Cluny: In Search of God’s Lost Empire

Cluny: In Search of God’s Lost Empire

One thousand years ago, the French abbey of Cluny was the hub of one of the most powerful empires of the Middle Ages and the spiritual heart of Europe. Cluny was a Benedictine monastery in Burgundy, its church a breathtaking structure of towers, roofs, walls, and windows almost 600 feet long and 100 feet high—a true wonder of the world. Reconstructing the lives, beliefs, and ambitions of Cluny’s countless monks and legendary abbots, such as Hugh the Great and Peter the Venerable, this book dis

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3 thoughts on “Cluny: In Search of God’s Lost Empire

  1. 23 of 23 people found the following review helpful
    3.0 out of 5 stars
    Good material marred by factual errors and lack of perspective, December 30, 2007
    By 
    Geoff

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    The story is fascinating and worthy of a five star book. This isn’t that book.

    Why not?

    One star off for factual errors. Even little things add up. For example, Mullins at one point calls Cluny an ally of the Vatican. Politically and religiously, that may be true–but the Holy See was run out of the Lateran Palace, not the Vatican, until the 14th century. A minor point, to be sure, but it’s far from the only such lapse. And inattention to little details I know about makes me wonder how much I can trust details I don’t know about.

    One star off for lack of perspective. One need not be a medieval Catholic to write about Cluny. But it helps, considerably, to have thought more about the medieval era and its perspective than Mullins seems to have done. What we are given is the reflexive prejudices of the early 21st century, and only lip service to the idea that religious faith and love of God may have had as much–or more–to do with goings-on at Cluny than money, power, misogyny, and a “morbid fear of death.” Every author brings his views to his books. A good author should at least make an attempt to understand his subject’s views as well, and I didn’t see much evidence of that here.

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  2. 22 of 23 people found the following review helpful
    4.0 out of 5 stars
    An excellent read, December 27, 2006
    By 
    A. Brockhaus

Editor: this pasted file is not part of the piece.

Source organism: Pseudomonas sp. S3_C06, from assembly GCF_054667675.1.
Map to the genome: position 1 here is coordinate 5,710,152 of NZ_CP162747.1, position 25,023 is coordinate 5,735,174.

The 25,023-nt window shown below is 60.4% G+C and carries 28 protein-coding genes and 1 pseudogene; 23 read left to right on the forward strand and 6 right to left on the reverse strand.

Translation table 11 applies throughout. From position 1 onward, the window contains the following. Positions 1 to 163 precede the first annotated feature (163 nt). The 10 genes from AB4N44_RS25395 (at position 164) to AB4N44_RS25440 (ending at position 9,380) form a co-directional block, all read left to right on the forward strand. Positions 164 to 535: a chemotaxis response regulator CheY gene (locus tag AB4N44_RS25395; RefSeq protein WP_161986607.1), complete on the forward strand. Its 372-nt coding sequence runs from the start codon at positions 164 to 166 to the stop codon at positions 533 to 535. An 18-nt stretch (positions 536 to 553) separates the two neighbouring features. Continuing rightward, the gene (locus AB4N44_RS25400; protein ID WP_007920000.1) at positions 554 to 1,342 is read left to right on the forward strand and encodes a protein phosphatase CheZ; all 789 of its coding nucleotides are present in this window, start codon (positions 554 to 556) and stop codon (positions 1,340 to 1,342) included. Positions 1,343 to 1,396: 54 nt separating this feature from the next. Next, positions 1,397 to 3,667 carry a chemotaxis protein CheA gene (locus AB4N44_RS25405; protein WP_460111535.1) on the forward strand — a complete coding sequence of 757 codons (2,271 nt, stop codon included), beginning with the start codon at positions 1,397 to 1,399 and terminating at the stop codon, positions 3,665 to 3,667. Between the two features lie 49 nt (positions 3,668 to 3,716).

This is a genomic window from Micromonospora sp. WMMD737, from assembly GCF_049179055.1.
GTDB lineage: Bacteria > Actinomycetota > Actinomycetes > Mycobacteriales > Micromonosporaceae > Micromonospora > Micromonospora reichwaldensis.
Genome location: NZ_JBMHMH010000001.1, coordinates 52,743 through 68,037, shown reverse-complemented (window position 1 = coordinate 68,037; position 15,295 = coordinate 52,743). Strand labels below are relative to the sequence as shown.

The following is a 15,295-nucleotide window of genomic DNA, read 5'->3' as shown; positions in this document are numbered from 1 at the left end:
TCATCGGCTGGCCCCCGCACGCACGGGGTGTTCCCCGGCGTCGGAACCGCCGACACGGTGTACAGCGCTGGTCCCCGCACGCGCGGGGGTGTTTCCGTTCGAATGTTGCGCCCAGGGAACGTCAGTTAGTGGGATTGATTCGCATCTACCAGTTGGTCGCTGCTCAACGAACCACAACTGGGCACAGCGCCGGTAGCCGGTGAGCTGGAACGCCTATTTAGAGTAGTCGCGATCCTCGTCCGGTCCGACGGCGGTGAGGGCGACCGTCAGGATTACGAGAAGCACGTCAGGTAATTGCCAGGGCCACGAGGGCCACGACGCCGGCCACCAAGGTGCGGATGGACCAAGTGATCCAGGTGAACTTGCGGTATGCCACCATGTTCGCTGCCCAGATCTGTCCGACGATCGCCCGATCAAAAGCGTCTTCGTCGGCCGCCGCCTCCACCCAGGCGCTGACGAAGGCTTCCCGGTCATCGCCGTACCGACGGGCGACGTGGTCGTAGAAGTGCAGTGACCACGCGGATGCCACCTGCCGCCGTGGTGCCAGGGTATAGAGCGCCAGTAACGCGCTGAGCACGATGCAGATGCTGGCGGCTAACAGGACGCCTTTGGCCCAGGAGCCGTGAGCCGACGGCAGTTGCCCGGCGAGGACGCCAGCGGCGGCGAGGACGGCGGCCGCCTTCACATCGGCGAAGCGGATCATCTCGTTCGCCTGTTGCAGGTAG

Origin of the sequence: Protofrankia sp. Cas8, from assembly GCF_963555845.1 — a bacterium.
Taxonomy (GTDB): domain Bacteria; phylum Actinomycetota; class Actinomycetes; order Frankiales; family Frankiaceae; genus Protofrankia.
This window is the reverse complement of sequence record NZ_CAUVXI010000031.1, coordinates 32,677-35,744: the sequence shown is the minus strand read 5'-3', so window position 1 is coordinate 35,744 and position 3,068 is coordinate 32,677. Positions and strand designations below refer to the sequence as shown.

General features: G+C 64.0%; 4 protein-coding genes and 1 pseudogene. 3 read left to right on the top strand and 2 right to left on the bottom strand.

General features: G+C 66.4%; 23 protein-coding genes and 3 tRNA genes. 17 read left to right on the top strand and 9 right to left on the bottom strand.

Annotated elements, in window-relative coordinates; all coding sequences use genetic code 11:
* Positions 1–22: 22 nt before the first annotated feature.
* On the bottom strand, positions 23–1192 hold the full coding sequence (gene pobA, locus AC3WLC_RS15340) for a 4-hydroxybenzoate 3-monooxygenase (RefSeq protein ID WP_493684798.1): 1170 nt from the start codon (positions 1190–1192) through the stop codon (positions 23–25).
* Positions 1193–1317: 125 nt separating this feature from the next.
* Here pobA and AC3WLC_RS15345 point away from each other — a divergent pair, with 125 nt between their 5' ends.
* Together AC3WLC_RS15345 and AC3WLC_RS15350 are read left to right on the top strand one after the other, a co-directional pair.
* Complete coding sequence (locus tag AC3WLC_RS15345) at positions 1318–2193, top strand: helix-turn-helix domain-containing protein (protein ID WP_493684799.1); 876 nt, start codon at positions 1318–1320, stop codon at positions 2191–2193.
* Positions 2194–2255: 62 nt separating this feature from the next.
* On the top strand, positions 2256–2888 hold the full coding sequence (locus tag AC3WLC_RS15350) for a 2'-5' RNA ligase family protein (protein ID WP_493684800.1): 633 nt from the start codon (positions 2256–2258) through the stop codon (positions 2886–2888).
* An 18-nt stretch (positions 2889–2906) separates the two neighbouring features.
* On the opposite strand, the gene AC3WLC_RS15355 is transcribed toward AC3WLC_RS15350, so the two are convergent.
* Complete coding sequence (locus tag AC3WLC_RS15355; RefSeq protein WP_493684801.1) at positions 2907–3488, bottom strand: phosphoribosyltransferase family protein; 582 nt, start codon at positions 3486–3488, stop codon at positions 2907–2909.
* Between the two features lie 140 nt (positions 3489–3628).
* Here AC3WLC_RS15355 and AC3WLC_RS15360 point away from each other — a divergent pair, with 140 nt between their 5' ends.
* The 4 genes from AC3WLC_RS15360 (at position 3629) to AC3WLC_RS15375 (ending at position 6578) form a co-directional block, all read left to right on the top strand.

(REAL NAME)
      

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    This book is well written and worth reading. As it explores the Cluny monastery, it covers a number of other subjects including politics, life styles, art, and of course religion. The prose is creative and accessible, and I especially liked the focus on architecture and art. The book really shines when the author rhapsodizes about tympanums, columns and sculptures found in the medieval churches. This book is even more valuable because so little of Cluny remains today, making this an essential read if you’re interested in understanding more about medieval life and religion. My only quibble is that there aren’t more images of churches, art etc. There are a few pencil drawings, but not nearly enough. I made up for it by googling the images as I read, and surprisingly many of them can be found online. In any case, it’s only a small problem. I’d have given this book 4 1/2 stars rather than 5 because of it if the rating system would have allowed it.

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  3. 7 of 7 people found the following review helpful
    5.0 out of 5 stars
    These were the dark ages? …Hardly., March 18, 2007
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    Very well written and fascinating story of what was the greatest church in the world before St. Peters and the order that ran it and much of Europe. It really fills in a definite blank spot in history as far as I am concerned. By “greatest” I mean largest and most important. Until tbe construction of St. Peters, Cluny played at least as major a role in Christendom as did Rome. As far as Europe is concerned, Cluny and its clergy were probably more influential among all but the ruling class.

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